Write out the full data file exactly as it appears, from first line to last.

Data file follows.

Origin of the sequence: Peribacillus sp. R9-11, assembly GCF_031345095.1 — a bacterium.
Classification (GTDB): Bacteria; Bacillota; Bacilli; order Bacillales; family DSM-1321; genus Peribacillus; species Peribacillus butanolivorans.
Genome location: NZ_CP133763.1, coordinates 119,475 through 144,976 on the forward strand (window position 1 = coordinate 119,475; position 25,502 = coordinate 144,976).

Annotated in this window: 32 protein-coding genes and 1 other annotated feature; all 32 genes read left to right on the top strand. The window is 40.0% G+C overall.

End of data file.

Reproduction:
Origin of the sequence: Peribacillus sp. R9-11, assembly GCF_031345095.1 — a bacterium.
Classification (GTDB): Bacteria; Bacillota; Bacilli; order Bacillales; family DSM-1321; genus Peribacillus; species Peribacillus butanolivorans.
Genome location: NZ_CP133763.1, coordinates 119,475 through 144,976 on the forward strand (window position 1 = coordinate 119,475; position 25,502 = coordinate 144,976).

Annotated in this window: 32 protein-coding genes and 1 other annotated feature; all 32 genes read left to right on the top strand. The window is 40.0% G+C overall.